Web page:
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8 Side Effects of Drinking Coffee, According to Dietitians

There are very few things we do every day, and drinking coffee is one of them. Don't you want to know how that will affect your health?

Americans love coffee. According to a study commissioned by the National Coffee Association that surveyed 3,000 Americans about their coffee drinking habits, 64 percent of Americans drink a cup of coffee every day. While we may be drinking it for the obvious energy boost, energy is not the only benefit the dark drink offers.

"Caffeine, one of the main components of coffee, works by blocking receptors in your body that tell you that you're tired," says registered dietitian Jonathan Valdez, RDN, CDE, CPT, owner of Genki Nutrition and spokesperson for New York State Academy of Nutrition and Dietetics. "This is why drinking coffee makes your 'spidey senses' tingly." Helping your body operate at its prime isn't the only thing coffee can do for you.

Here are 8 benefits of coffee you should know. And remember, coffee may have plenty of benefits, but there are also some downsides if you're overdoing it. Don't miss these 5 Side Effects of Drinking Too Much Coffee next.

Coffee can improve your workout performance.

Fitness girl lifting dumbbell in the morning.

"Caffeine is particularly helpful for those who work out. Caffeine found in coffee has been shown to increase epinephrine levels in your blood as well as stimulate the breakdown of fat making free fatty acids available as fuel," says Kelli McGrane MS, RD, registered dietitian and Lose It! nutrition consultant. "And these two factors together can help fuel and energize your workout."

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Coffee may reduce your risk of depression.

Young happy woman woke up in the morning in the bedroom by the window with her back

"Coffee has been associated with a reduced risk of depression and suicide – but it's unknown if that benefit is due to the coffee or the caffeine in it," says Debbie Petitpain, MS, RDN, registered dietitian nutritionist and media spokesperson for the Academy of Nutrition and Dietetics. "Coffee is so widely consumed that caffeine is the most used psychoactive agent with 85% of US adults consuming it daily. Thus, it can be difficult to distinguish the benefits attributed to coffee from its caffeine content."

Coffee's polyphenols may lower your risk of diabetes.

Man taking blood sample with lancet pen indoors

"Polyphenols are a wide range of chemicals that are found in a variety of fruits, vegetables, tea, and coffee," says Valdez. "There is evidence that the polyphenols in coffee lower the risk of developing type 2 diabetes and cardiovascular disease, and perhaps colon cancer as well." Although polyphenols are a common component in both coffee and tea, there are a few things that differentiate these caffeinated morning beverages: Coffee or Tea: Which Is Healthier for You?

Coffee may improve your feelings towards people.

coffee shop

"Coffee is the most popular beverage in the world. 'Do you want to meet over a cup of coffee?' is a neutral, friendly way to extend to a friend, colleague, lover or stranger the invitation to spend time together," says Petitpain. "In one study, participants who briefly held a cup of hot (versus iced) coffee judged the person they were interacting with as having a warmer, more generous and caring personality."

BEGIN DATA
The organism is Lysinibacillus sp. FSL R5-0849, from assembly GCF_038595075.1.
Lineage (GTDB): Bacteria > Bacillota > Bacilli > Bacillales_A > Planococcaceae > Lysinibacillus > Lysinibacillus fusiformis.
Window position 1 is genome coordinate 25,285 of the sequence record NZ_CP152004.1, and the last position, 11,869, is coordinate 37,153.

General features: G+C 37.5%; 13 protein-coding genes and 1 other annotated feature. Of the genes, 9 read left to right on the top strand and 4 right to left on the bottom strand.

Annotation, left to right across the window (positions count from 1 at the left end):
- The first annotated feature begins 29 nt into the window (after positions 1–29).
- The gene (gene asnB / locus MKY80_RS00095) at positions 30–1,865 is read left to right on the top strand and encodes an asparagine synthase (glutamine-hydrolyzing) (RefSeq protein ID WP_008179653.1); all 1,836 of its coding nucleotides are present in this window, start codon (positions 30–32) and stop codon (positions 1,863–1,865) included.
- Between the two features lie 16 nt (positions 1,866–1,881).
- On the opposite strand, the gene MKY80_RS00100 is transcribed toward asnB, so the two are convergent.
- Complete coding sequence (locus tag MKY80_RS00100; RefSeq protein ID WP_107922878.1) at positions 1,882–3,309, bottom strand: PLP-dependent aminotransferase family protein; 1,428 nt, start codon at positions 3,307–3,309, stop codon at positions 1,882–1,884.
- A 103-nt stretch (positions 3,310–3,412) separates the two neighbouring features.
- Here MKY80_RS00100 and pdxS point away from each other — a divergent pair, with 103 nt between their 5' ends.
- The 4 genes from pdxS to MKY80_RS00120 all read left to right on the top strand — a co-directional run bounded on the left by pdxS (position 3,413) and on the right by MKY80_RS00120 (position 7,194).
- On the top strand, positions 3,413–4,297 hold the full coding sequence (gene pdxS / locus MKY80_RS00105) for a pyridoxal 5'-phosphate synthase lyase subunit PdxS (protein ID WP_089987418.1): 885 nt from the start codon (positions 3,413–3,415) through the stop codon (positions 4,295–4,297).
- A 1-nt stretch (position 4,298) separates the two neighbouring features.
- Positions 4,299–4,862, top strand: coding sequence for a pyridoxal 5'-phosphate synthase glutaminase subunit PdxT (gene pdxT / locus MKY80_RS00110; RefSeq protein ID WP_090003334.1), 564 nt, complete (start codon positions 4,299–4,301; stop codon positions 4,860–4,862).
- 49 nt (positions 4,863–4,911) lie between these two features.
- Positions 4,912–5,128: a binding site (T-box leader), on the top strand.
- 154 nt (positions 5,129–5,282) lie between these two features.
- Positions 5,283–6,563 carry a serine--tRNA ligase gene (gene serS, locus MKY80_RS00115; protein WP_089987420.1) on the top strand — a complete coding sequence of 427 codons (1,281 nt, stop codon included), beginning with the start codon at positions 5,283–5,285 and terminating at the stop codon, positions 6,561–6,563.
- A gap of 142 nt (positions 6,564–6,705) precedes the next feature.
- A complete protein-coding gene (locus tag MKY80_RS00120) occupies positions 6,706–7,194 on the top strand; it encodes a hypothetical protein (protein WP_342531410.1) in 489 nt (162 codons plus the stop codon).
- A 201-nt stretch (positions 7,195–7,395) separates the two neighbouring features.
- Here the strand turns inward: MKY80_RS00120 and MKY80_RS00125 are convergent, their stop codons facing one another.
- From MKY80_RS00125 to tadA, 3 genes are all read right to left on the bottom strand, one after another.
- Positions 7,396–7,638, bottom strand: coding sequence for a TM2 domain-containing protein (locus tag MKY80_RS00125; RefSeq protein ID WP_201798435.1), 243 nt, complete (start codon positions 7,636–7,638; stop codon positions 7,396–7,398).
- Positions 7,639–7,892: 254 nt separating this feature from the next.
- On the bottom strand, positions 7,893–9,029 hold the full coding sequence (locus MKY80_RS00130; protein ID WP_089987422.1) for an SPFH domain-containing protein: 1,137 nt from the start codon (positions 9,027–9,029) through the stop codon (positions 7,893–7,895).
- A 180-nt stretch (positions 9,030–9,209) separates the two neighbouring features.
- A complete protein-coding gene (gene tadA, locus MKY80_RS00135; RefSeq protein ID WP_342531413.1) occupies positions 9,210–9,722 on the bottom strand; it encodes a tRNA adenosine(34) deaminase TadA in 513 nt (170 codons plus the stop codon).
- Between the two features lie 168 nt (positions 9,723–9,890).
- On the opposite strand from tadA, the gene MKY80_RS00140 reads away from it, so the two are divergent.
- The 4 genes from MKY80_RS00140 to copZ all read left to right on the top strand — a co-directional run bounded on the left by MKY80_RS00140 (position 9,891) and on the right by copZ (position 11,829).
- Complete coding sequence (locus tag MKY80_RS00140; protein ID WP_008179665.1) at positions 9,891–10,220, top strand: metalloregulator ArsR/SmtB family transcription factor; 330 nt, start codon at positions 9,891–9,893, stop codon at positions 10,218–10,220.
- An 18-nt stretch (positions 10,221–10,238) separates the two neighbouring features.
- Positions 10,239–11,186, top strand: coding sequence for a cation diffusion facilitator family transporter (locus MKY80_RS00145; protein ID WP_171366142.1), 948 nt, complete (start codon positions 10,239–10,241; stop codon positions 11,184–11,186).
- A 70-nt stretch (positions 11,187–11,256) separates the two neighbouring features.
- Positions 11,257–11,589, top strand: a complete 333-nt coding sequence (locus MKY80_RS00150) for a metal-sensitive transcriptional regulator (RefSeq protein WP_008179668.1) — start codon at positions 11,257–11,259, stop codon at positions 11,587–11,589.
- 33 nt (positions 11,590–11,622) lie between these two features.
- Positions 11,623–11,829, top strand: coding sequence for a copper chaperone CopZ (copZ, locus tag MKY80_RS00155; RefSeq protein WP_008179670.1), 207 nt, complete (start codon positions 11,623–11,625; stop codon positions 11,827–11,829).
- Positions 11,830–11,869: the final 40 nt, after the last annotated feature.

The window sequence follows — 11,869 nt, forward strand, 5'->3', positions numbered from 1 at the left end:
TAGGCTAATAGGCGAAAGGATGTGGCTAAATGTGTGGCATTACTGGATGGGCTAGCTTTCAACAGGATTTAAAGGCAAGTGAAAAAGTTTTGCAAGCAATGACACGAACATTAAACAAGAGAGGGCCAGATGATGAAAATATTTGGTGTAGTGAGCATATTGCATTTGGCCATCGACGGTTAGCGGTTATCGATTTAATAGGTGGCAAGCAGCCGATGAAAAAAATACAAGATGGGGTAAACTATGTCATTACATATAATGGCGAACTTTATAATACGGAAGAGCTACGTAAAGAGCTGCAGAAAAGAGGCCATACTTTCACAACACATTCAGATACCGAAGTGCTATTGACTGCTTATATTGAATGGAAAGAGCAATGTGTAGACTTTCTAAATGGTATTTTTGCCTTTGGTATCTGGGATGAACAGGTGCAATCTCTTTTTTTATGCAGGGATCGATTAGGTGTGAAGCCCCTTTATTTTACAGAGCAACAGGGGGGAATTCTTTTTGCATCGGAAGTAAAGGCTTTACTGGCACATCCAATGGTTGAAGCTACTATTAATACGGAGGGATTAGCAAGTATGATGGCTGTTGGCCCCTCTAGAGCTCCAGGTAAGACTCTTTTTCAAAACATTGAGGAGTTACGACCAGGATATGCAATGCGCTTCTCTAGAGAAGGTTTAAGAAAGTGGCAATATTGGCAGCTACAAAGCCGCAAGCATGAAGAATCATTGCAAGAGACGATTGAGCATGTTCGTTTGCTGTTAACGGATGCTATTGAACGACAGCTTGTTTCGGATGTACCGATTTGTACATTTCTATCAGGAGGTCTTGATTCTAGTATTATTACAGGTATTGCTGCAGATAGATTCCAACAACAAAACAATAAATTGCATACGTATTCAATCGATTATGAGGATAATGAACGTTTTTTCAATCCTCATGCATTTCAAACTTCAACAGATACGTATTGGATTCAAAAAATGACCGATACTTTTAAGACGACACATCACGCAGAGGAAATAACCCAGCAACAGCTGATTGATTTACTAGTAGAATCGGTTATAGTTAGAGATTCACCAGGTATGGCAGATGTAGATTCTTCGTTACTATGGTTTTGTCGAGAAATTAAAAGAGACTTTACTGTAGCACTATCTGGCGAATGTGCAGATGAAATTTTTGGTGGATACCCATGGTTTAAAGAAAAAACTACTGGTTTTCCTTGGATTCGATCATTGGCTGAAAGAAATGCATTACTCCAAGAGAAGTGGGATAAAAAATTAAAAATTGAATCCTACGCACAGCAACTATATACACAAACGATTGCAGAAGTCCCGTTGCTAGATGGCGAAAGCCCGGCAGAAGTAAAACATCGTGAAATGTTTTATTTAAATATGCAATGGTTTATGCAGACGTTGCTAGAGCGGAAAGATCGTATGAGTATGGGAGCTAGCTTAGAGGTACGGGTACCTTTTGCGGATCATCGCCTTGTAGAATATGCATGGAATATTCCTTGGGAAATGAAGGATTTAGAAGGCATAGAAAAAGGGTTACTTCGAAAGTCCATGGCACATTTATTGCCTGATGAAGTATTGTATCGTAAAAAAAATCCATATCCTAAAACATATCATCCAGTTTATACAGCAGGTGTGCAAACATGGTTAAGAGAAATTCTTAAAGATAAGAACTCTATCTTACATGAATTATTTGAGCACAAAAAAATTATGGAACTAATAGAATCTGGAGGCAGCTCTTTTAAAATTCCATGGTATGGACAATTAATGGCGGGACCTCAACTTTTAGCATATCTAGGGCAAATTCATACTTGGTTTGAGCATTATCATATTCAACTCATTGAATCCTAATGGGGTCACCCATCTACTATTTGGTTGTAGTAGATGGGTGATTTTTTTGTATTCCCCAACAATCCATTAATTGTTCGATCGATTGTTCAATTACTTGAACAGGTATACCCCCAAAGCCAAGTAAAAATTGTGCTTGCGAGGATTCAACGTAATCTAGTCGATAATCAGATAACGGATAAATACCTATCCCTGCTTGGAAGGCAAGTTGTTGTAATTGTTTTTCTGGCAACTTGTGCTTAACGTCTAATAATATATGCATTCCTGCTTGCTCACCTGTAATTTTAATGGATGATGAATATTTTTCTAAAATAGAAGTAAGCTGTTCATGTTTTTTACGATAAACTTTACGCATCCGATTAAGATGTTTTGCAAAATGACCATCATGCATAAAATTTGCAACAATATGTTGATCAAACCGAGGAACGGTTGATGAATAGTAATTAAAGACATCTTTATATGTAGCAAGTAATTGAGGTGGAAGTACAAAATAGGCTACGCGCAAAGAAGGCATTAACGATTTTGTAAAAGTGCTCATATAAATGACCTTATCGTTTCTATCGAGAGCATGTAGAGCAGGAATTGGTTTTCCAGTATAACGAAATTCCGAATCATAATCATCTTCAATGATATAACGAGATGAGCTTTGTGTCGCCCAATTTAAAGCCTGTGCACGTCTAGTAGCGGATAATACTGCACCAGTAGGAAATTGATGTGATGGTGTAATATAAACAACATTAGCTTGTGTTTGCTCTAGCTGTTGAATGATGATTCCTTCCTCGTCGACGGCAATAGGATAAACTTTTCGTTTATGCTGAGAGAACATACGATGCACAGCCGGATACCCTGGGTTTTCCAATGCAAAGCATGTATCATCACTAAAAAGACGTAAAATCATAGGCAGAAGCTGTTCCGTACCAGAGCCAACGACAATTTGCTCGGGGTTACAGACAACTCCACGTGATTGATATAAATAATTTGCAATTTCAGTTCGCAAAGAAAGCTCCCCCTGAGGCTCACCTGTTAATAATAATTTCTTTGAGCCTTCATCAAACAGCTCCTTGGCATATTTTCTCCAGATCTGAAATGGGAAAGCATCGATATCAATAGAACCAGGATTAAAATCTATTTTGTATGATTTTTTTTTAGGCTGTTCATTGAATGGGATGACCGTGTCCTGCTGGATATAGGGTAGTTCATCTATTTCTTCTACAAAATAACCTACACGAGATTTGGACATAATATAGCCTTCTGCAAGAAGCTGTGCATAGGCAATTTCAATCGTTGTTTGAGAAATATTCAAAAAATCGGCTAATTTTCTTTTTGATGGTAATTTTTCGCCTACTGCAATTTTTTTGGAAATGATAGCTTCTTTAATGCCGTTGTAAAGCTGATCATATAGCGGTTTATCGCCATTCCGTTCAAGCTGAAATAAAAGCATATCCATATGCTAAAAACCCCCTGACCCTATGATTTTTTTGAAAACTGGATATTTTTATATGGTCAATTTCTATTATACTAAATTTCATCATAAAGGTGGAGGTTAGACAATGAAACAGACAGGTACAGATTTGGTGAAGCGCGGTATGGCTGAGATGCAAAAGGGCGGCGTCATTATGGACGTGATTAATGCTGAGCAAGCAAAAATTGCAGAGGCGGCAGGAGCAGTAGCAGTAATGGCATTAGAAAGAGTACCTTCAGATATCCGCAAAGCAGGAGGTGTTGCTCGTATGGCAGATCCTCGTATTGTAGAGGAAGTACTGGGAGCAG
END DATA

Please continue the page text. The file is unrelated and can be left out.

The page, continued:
Coffee's antioxidants may reduce your risk of chronic diseases.

Red mark check on Cholesterol, Triglyceride and HDL-Con request form with blood sample in blood tube for test

"Coffee is surprisingly rich in antioxidants – naturally-occurring plant compounds that have been shown to help protect against several chronic diseases, including heart disease and cancer," says McGrane. "Coffee is particularly rich in an antioxidant called chlorogenic acid, which has been linked with helping to reduce cholesterol, triglyceride, and blood sugar levels. Of course, other lifestyle factors are also important in reducing your chronic disease risk, including diet, exercise, and not smoking."

Coffee may reduce the risk of heart disease.

Older man and woman holding hands in shape of heart for good heart health

"The lowest risk appears for those drinking 2-5 8 oz. cups per day," says Petitpain. "This amount of coffee may also reduce the risk of cardiovascular disease; however, unfiltered coffee (e.g. French press and espresso shots) contain an ingredient called cafestol that can raise LDL, the 'bad' cholesterol and increase risk of heart disease."

Coffee may boost brain health.

mature woman sitting in cafeteria holding coffee mug while looking away

"In addition to giving you more energy and helping you concentrate in the morning, observational studies have also found a link between regular coffee intake and a reduced risk of developing Alzheimer's and Parkinson's diseases," says McGrane. "While more research is needed, a recent study found that when coffee beans are roasted, they produce a set of compounds called phenylindanes, which have been shown to help protect against excessive buildup of proteins in the brain that are thought to play a key role in declining brain function."

Coffee may help you lose weight.

stepping on scale

Drinking coffee may lower your body fat. Drinking four cups of coffee daily could reduce body fat by about 4%, according to a recent study. by Harvard T.H. Chan School of Public Health researchers. To blast even more weight, try these 40 Surprisingly Easy Tricks You Can Use to Lose Weight.

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